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I created this list a few years ago to present on the final day of a senior retreat. Now, on the eve of my last day as a high school campus minister and teacher, I’ve decided that I want this presentation in writing. Here are 10 things that I have learned in the past 10 years, since I graduated from high school:

10. Travel

See the world. Do it often and at different times of your life. Because you change from your experiences, how you view the world around you will change with each passing day. Visit old places with new eyes. Try foods that, at one point, you thought were disgusting. Be adventurous. Be daring. Climb the 400+ stairs to the top of a Duomo in Italy. Stay the night in a sleeper train while traveling between different countries. Do not close yourself off to how the rest of the world lives. Make some time in your schedule (and budget) to travel. Continue reading “10 Things I’ve Learned in the Past 10 Years”

An Open Letter to the Class of 2016: Pick Up Your Trash

 

graduationUsually advice given to a graduating class is full of inspiration and motivation so that you don’t give up once you are launched into “the real world.” This letter could be both or neither. And truth be told, you most likely won’t read this anyway. But just as I believe that some of you stop listening to me when I speak in front of your class, I will still say what I planned on saying. Not because I love listening to the sound of my voice, as soothing as it is, but because one day down the road you will be jolted back in time, and perhaps, this is the moment that you will remember. I then imagine that you will smile and shake your head, simultaneously, and say something like, “That Ms. Swisher was brilliant and knew exactly what she was saying every single time she said something.” Or, out of frustration that I am still in your head after all these years: “Damnit!” But I digress.

Pick up your trash.

I know what you’re thinking: This is impossible! How could I ever do such a thing?! And my initial response to you will be, “Of course you can! You can do anything that you set your mind to!” While my response sounds silly, your thinking is even sillier. Picking up your trash says a lot about your character, and not picking up your trash says even more. But instead of focusing on the negativity – selfishness and elitism – of the latter part, let’s focus on the positivity of the former. You see, picking up your trash shows more about you than you could ever describe in words. Continue reading “An Open Letter to the Class of 2016: Pick Up Your Trash”

How To: Communicate with Someone Who Speaks a Different Language

I could list a number of possible ways to communicate with someone who speaks a different language: learn their language, ask someone who knows both languages to translate, use hand gestures or point, play charades, etc. I attempted each of these, and sometimes I was successful. (I should win an award for my performance of rake, just sayin’.)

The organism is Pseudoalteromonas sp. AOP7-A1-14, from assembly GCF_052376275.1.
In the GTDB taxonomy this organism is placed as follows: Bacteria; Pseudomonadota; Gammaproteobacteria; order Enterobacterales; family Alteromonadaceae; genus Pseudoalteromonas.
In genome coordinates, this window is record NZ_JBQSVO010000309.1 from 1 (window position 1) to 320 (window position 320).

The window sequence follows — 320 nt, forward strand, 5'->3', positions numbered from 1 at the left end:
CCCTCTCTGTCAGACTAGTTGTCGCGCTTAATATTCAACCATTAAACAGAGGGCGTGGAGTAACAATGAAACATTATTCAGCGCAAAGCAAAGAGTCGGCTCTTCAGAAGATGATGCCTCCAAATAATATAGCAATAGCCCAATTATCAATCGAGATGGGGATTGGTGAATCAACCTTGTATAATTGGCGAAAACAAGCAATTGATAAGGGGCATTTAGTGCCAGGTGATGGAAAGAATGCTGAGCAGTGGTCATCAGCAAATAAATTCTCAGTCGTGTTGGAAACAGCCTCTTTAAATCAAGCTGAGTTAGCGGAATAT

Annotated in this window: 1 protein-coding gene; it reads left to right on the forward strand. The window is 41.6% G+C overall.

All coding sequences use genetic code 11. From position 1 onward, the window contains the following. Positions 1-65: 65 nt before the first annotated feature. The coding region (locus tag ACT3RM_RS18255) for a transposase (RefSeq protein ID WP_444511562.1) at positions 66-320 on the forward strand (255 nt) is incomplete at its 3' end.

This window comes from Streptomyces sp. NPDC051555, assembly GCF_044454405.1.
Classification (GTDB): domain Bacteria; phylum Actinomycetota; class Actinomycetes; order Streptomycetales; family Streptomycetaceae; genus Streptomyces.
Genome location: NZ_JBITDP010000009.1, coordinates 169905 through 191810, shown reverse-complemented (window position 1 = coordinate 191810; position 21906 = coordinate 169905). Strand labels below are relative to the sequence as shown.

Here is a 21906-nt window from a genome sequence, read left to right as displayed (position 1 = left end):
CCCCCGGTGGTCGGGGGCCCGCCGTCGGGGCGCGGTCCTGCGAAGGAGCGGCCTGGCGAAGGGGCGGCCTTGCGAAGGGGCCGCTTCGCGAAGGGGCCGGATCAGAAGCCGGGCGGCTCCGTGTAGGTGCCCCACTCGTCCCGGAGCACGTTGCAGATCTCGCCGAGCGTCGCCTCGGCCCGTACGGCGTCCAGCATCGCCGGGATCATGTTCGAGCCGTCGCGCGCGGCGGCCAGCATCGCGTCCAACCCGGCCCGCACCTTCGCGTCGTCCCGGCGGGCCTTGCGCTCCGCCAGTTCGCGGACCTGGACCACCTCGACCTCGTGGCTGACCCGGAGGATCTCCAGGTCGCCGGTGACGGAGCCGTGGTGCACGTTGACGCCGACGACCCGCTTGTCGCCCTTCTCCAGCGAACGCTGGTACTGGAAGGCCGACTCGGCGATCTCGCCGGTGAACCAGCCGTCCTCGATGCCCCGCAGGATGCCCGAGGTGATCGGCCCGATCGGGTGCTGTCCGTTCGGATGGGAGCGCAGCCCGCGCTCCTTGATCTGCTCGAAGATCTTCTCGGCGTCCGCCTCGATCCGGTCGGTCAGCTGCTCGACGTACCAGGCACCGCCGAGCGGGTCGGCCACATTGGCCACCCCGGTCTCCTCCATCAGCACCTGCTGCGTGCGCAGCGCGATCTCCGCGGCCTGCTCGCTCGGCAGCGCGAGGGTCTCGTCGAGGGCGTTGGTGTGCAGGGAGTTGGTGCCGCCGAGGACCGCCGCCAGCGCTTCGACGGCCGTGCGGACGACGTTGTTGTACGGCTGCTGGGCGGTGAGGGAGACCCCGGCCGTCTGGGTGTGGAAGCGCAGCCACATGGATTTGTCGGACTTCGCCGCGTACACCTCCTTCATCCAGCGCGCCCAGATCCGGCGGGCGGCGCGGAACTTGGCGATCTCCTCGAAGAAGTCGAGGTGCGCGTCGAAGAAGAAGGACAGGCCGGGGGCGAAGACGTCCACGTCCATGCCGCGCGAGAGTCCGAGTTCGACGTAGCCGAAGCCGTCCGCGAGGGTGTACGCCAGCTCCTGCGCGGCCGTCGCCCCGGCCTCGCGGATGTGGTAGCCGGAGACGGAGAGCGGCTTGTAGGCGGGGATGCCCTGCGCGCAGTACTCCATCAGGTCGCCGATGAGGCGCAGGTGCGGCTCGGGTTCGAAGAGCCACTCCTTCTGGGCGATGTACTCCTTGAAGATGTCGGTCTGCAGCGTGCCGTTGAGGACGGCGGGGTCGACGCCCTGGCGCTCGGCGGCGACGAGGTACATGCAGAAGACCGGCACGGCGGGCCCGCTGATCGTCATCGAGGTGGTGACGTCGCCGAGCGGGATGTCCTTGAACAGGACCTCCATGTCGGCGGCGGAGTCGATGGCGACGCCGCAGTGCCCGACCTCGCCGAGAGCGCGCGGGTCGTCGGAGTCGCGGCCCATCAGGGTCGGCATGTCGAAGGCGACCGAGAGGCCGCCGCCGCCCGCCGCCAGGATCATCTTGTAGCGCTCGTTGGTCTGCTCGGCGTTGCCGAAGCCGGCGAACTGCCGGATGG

Although, my favorite way to communicate is a simple, effortless gesture: smile. Continue reading “How To: Communicate with Someone Who Speaks a Different Language”

A Foreign Concept in a Foreign Land

I’ve been camping a handful of times with a friend’s family, but I never lasted longer than 3 days. Not because I couldn’t hack it, but I’m sure self-doubt was hidden in there somewhere. During those times I learned how to put up a tent, and take it down. I learned to live without technology (although the dependency was not quite as crippling 10 years ago). I learned how to fall asleep to the whistling of the wind, and awake with the sunrise. I learned these things as a teenager, but just like my high school trigonometry, I quickly forgot. Continue reading “A Foreign Concept in a Foreign Land”

3 Days in the Making

I’ve sat through many Palm Sunday masses, most of the time not getting much of out it, but every once in a while finding a spark of inspiration. I was reading along with the second Gospel until I read/heard: “sleeping from grief.” [Full verse: “When he rose from prayer and returned to his disciples, he found them sleeping from grief.” Luke 22:45 NAB] I was both shocked and confused by this. I am currently grieving by association. There are a few people in my life who are in the process of moving through the five stages of grief.

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And throughout the first 4 stages, sleep is not one of the action verbs that is typically associated with “grief.” Sure, someone might be able to cry herself to sleep, but it’s usually difficult to fall asleep, and stay asleep. So it makes me wonder: how did Jesus’ disciples – every single one of them – fall asleep from grief?? Continue reading “3 Days in the Making”